• Grammarly for editing my content. 
  • Hootsuite and to schedule my Twitter and Instagram posting respectively. 
  • And last, but surely not least, Canva for my graphic design needs. 

Questions like this always strike me because it is so easy to forget about the tools you use on a regular basis. I have gotten into such a rhythm, that it is almost weird to think about the tools that help me do what I do each day. 

So, if you are thinking of remote work of any kind, be sure to invest in the right tools. They will definitely improve your workday and allow you to thrive in the work you do.

7. Your most exciting/ hilarious experience since you started working remotely.

I will never forget the first time a client sought me out. I was in California on vacation and I get this email from a company I knew pretty well. They wanted me to handle some writing projects for them, which I was excited about anyway.

However, when they told me how they found me, I was stunned. I write for a company that deals with subject matter that is relevant to the type of content the client wanted me to produce. So, they literally searched for the topic, found an article I had written, and then reached out to me. I was shocked, elated, and excited that someone found me that way and that the content I produced led someone to reach out to me 😎.

It goes to show, the more content or projects you produce, the easier time your clients will have seeking you out. There are people out there who need what you offer, help them find you by creating content.

8. What is your golden advice to a new remote worker?

First, I would advise them to find their tribe. You are going to have those moments where you feel isolated and like no one truly understands the challenges you face as a remote worker. So, whether it is a Slack group, Whatsapp chat group, or an in-person crew, find people who are doing what you are doing. 

Second, find tools that will make your life easier. We are lucky to live during a time when so many things can be automated. Take stock of what you do on a daily basis, and see what you can automate. You will thank yourself as you move throughout your day. 

Third, be patient with yourself. Rome was not built in a day, and it will take you some time to adjust. For many, remote work is an entirely new concept that many people are still trying to figure out. So, don’t be discouraged with yourself if you are still learning how to make this arrangement work. Find your normal, and you will then develop your own rhythm.

9. How do you see your career shaping up and your goals?

I am definitely excited about the future. While I love freelance writing, and it will likely always be a part of my career mix, I also want to pursue a few other things that are a passion of mine. I have a huge love of photography, so I am looking to get into stock photography.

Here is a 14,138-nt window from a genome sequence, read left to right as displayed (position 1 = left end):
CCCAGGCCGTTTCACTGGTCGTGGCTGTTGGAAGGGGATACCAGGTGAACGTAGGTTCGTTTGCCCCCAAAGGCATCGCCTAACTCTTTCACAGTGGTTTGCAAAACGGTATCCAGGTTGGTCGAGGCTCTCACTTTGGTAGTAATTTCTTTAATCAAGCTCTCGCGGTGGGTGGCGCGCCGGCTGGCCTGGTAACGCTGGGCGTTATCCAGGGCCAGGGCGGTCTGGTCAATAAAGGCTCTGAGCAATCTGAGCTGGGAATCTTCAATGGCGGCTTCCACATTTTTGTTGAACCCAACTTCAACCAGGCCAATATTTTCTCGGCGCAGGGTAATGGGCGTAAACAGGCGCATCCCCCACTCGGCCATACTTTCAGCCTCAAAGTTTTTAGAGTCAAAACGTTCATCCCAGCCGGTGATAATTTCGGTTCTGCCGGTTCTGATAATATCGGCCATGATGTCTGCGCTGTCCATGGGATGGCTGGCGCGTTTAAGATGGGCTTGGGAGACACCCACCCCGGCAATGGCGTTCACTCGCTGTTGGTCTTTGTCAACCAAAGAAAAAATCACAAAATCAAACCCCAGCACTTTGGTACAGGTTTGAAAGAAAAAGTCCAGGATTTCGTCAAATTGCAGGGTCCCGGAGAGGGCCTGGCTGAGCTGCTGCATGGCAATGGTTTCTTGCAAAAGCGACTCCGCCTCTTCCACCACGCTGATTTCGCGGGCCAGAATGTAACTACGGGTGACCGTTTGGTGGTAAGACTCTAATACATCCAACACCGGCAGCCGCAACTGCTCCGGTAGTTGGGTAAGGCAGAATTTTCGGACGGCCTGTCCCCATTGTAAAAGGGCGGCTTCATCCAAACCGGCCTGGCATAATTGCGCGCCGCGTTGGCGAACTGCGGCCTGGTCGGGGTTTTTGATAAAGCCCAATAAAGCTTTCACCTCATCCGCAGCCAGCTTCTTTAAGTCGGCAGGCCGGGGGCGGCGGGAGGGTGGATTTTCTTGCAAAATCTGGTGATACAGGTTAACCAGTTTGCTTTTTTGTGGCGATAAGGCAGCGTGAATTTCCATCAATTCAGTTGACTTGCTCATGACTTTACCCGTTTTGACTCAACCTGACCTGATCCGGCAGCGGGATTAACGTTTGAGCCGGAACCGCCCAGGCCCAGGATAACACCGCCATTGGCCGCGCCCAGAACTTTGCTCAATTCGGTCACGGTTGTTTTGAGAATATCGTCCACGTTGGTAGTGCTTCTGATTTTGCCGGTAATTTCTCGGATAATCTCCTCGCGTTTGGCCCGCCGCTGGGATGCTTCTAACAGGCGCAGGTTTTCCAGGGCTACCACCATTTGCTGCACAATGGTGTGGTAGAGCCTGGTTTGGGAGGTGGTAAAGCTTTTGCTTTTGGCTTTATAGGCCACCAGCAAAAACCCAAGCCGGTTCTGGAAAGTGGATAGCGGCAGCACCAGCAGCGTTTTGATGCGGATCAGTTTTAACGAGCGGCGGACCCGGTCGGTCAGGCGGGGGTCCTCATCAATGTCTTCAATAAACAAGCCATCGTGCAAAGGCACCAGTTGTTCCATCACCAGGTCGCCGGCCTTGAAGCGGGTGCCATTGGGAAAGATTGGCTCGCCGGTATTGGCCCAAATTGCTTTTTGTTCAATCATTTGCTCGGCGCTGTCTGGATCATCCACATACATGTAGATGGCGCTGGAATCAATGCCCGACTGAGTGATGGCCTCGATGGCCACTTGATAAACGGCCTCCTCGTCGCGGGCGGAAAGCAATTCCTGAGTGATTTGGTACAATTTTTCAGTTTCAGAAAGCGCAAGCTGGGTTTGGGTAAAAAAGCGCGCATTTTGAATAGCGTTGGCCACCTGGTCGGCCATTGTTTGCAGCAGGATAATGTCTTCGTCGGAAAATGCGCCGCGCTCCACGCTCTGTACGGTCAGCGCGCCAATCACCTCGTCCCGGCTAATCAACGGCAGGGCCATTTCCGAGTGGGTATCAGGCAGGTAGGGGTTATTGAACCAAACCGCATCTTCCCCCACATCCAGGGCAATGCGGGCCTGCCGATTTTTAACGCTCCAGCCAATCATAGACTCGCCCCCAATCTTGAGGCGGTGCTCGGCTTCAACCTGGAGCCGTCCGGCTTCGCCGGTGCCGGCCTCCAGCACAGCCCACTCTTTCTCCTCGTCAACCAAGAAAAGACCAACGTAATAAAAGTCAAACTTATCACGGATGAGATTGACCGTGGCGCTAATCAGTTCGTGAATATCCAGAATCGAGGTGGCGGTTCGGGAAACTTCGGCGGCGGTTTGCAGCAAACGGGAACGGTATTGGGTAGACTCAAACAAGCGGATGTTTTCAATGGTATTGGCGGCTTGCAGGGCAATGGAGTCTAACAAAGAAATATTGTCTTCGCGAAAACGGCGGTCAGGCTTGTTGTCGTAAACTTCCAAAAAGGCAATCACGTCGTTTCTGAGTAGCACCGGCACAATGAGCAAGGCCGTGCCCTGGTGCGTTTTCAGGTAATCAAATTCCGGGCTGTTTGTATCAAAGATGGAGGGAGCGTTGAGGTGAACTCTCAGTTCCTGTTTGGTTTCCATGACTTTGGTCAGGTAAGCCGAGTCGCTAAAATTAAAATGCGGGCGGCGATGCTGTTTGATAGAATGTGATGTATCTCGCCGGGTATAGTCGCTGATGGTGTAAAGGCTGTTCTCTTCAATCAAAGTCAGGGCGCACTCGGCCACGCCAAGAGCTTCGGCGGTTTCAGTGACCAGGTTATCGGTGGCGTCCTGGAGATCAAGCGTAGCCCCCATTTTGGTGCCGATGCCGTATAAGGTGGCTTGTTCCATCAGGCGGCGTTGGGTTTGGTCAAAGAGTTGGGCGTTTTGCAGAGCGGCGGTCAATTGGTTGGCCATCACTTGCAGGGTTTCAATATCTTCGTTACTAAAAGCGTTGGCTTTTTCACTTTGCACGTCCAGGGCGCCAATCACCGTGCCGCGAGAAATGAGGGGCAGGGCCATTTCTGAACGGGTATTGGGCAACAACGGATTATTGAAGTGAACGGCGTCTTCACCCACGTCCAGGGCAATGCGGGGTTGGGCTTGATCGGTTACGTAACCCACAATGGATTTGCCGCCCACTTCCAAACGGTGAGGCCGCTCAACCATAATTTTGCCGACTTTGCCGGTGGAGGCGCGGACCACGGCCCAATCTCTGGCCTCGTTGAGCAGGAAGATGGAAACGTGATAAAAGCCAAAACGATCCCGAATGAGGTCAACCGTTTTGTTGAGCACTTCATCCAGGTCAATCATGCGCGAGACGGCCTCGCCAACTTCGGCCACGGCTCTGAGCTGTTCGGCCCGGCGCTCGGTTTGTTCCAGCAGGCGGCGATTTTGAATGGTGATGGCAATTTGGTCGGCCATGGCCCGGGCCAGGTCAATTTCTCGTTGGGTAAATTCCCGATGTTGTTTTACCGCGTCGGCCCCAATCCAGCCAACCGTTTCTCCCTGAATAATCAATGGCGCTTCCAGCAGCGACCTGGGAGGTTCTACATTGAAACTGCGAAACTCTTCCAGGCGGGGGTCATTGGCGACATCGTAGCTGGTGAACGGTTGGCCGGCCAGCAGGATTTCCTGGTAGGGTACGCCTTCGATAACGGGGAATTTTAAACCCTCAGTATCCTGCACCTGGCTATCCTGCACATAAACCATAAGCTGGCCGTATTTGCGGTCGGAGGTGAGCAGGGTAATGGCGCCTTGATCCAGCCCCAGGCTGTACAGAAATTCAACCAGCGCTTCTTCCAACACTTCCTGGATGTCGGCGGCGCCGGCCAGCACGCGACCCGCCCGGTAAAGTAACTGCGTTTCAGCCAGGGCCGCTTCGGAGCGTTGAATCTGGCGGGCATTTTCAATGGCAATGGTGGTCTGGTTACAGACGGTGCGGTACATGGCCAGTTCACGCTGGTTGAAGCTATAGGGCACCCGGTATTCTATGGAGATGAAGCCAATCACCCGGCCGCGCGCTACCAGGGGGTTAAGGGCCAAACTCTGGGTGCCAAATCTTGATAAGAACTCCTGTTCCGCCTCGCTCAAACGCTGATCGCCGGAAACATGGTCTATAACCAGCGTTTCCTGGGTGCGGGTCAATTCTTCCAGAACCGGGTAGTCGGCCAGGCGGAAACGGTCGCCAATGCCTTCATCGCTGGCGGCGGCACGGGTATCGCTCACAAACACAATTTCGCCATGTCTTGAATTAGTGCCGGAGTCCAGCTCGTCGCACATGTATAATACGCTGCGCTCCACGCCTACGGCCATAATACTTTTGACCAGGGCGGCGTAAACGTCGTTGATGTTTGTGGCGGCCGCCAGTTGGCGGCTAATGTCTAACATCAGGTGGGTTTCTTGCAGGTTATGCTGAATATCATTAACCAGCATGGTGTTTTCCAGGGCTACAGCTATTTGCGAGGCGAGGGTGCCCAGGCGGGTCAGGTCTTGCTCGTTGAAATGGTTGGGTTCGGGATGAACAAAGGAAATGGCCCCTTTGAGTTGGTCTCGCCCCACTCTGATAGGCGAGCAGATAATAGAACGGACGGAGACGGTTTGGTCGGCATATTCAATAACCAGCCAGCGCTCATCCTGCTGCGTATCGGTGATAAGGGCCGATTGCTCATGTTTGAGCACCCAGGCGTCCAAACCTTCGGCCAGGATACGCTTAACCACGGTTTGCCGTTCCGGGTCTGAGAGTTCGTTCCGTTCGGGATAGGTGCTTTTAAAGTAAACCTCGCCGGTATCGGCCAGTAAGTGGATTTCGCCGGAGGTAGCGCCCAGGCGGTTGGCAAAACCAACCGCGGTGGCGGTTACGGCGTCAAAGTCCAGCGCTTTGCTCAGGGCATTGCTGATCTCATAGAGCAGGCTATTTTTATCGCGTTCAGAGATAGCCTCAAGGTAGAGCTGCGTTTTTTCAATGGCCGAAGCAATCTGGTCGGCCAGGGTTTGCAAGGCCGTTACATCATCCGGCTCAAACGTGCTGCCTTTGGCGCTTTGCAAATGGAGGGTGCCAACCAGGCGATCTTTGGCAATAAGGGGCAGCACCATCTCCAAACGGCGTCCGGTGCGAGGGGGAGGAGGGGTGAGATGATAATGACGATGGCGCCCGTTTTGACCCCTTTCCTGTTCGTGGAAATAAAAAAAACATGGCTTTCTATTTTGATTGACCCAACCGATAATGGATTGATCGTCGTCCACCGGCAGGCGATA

I am also working on an e-book that is meant to help professionals transition from the 9-to-5 work life to freelancing/working remotely. So, be sure to be on the lookout for that at my website in mid-January 2020 😃. Between those three things, and some business ventures my husband and I are looking to develop, there is a lot coming our way in 2020 and beyond.

I am grateful that I live in a time where businesses can be started anywhere in the world, as long as there is an internet connection. So, I plan to take full advantage of that as the years go on.

10. How do you expect remote working to evolve in the future?

I definitely feel that it is going to become more commonplace. At some point, for many positions, it will be expected that there is a remote work option. As urban centers become more expensive to live in, and suburban and rural areas become more attractive, it will be essential for companies to offer more options for work flexibility. 

Also, the up-and-coming Gen Z group has never known a world without high-speed internet or flexible work arrangements. As they enter the workforce, they will likely expect remote work to become the norm. 

Lastly, as remote work becomes the norm, more advanced collaboration tools will arise. Before we know it, technologies like VR offices, software automation, and cloud computing will take on an even more prominent role in how we work. Remote work and technology will continue to become synonymous with one another which will have wider implications for our professional and personal lives.

11. Where can we follow you on?

I am always sharing tips, resources, and advice related to remote work and freelancing. I can be followed with the tag @Chanell_Alex1 on both Instagram and Twitter. I also share my insights on freelancing and entrepreneurship on my website: